From 1966 to now, Whitley has missed only six Mt. SAC Relays. He set a meet record of 26-5 1/2 there in 1973, defeating 1972 Olympics gold medalist Randy Williams and the ‘72 Olympics silver medalist, Arnie Robinson. Whitley competed in the long jump at the U.S. Olympic Trials in 1968, ‘72 and ‘76.

He said his legs can’t take jumping competitively anymore, but Whitley hasn’t slowed down. In fact, he said, he finished second in the 100 meters and in the 200 at the National Masters Championships in Olathe, Kan. recently.

Whitley’s school records are two of many from the 1960’s and 70’s that still stand at Hancock.

“Maybe, with the new track, that will help a lot of those records be broken,” Kenny Kring told the audience during the dedication. Kenny Kring, son of the late Hancock coach Ray Kring whose cross country teams won 16 conference and three state titles, is a school record holder himself.

He holds the decathlon mark of 7,243 points that he set in 1971.

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February 6, 2014

8 Responses

  1. Liz Palmer - February 6, 2014

    Stan is not only a great athlete, but a wonderful person as well.

  2. Warren Graff - February 6, 2014

    Stan inspired me to pursue Masters Track. Circa 1994 Stan was featured in S.I’s ‘Faces in the Crowd’ as having won the 100,200,and LJ at the Masters Nationals (can’t recall where) – I contacted Sports Illustrated who directed me to National Masters News. In ’95 I went to WMA Buffalo and got to see Stan win the 100 and also see the best of my age group (M50 then) compete – a thrill I will never forget. Thank you Stan!

  3. Christel Donley - February 6, 2014




  4. Peter Taylor - February 6, 2014

    Stan adds considerable class to our meets, which is always a good thing. Warren, you are referring to Eugene nationals (1994). Oh, wait a second, you said “circa 1994.” Hmmm… OK, regardless, in the sprints, Stan shows us how the big-time competitors do it: Hint: They look like they are not even going all out, and yet they end up winning.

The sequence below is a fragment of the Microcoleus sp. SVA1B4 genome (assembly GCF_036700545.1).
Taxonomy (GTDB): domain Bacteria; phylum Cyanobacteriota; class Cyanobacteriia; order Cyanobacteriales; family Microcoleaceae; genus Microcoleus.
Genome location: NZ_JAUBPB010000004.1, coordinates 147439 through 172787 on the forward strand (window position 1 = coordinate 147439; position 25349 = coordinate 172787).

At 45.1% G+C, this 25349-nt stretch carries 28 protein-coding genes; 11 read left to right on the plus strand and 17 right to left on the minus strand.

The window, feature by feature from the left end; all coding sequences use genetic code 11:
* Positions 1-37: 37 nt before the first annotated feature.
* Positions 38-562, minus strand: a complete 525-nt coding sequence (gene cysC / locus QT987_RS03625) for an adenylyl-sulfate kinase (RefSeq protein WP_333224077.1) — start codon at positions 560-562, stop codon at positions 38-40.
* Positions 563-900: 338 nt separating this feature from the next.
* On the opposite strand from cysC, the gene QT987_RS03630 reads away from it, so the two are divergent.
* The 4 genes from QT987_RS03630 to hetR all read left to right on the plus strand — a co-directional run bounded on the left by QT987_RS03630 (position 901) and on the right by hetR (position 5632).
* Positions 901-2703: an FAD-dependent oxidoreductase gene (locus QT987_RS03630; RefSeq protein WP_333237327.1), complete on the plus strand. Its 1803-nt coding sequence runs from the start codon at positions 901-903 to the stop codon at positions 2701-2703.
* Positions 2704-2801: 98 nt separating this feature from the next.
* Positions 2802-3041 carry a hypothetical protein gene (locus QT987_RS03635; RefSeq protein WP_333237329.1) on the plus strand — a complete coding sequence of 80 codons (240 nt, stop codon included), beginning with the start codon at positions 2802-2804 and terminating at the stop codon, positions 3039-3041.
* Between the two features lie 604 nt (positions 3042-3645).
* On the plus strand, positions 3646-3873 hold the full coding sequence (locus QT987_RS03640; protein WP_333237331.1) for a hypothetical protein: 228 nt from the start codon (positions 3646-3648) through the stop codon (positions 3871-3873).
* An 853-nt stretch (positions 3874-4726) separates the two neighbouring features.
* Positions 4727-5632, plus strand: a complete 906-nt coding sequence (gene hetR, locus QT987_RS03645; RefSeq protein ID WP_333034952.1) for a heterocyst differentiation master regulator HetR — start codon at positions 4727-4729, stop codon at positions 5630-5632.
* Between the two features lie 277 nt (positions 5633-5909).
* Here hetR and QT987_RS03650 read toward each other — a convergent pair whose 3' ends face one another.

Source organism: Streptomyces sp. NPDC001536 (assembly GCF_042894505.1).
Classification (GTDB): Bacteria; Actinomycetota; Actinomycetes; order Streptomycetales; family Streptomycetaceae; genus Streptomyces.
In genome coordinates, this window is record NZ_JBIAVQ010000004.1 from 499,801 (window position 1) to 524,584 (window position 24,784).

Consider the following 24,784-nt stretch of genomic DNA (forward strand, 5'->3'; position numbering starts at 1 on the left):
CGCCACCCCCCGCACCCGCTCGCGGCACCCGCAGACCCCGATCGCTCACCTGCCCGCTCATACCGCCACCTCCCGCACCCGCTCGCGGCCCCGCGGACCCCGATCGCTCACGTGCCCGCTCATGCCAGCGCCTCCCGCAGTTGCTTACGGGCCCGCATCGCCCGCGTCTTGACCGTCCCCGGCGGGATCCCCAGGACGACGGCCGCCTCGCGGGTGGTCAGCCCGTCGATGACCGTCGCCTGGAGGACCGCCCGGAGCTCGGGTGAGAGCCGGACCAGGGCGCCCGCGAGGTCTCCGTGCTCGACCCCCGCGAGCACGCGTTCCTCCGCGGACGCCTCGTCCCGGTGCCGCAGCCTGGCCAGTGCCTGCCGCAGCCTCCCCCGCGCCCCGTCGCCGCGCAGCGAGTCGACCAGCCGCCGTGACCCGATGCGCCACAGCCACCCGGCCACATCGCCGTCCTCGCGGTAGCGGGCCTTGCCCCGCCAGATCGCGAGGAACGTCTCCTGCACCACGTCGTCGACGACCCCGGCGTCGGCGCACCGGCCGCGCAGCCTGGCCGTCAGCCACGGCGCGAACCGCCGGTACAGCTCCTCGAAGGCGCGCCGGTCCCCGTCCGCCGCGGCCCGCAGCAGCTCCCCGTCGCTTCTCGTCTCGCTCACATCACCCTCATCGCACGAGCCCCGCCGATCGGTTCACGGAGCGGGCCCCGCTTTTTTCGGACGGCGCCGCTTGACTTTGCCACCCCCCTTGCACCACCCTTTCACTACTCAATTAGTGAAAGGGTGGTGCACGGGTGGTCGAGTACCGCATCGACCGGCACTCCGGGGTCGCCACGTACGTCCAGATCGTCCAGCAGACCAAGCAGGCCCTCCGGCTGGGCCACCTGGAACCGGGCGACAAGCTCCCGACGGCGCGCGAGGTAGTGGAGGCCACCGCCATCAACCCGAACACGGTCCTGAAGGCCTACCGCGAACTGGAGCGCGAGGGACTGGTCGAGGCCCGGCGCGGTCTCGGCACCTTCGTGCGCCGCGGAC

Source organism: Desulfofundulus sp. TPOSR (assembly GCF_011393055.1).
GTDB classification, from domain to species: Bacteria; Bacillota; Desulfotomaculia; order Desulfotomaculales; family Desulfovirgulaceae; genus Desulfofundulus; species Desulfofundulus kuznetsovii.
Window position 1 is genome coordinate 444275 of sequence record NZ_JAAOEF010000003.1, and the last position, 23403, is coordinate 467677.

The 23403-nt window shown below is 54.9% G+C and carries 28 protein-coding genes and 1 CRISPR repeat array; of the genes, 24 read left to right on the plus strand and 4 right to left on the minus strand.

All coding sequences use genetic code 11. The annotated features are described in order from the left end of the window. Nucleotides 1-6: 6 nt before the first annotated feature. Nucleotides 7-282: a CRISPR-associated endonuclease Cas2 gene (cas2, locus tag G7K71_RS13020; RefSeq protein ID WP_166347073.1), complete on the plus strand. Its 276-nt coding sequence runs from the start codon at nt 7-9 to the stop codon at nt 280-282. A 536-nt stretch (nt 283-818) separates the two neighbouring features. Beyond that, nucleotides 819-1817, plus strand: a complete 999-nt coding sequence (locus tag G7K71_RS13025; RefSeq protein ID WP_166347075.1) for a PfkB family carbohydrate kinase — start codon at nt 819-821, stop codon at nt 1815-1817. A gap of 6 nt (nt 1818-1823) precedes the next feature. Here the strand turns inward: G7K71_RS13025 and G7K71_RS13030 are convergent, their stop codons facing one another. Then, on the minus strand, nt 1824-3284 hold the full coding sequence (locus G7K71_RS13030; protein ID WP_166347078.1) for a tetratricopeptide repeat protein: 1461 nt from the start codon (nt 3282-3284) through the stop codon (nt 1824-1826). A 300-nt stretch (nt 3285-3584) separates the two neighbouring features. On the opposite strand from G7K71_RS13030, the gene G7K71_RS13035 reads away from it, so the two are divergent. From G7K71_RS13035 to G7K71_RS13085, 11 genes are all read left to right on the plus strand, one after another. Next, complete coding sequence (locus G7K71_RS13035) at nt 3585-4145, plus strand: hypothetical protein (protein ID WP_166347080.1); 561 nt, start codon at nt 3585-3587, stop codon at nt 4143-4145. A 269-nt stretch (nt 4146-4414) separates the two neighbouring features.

5. kevin morning - February 6, 2014

    I remember watching Stan on television when he competed for Kansas back in the day. During my sophomnore year in college I actually competed against Stan at a meet in Compton. Stan whooped on the competition that day. The year was 1976. Is that why I started sprinting?

    Stan has always been a class act – on and off the field.

  6. al cestero - February 6, 2014

    nice article.. a real tribute to greatness..!! congratulations inspire..!!

  7. Bill Collins - February 8, 2014

    Stan, You have developed great relationships amoung the masters family, I am delighted to be one of the athletes to have watched you do your thing on all levels for so many years. You are one of the great ones. Congratulations for all you have done in the past, and we all know this isn’t the end of your story.

  8. Roger Pierce - February 10, 2014

    Stan, I have competed against you as a Masters Sprinter since 1988.You are an amazing athlete and and an inspiration to all of us. It has been an honor to compete with, and against you for all those years.
    You are indeed a class act and one of the greatest USA T & F athletes of all time. Great article listing your accomplishments.
    Be well…see you in Boston.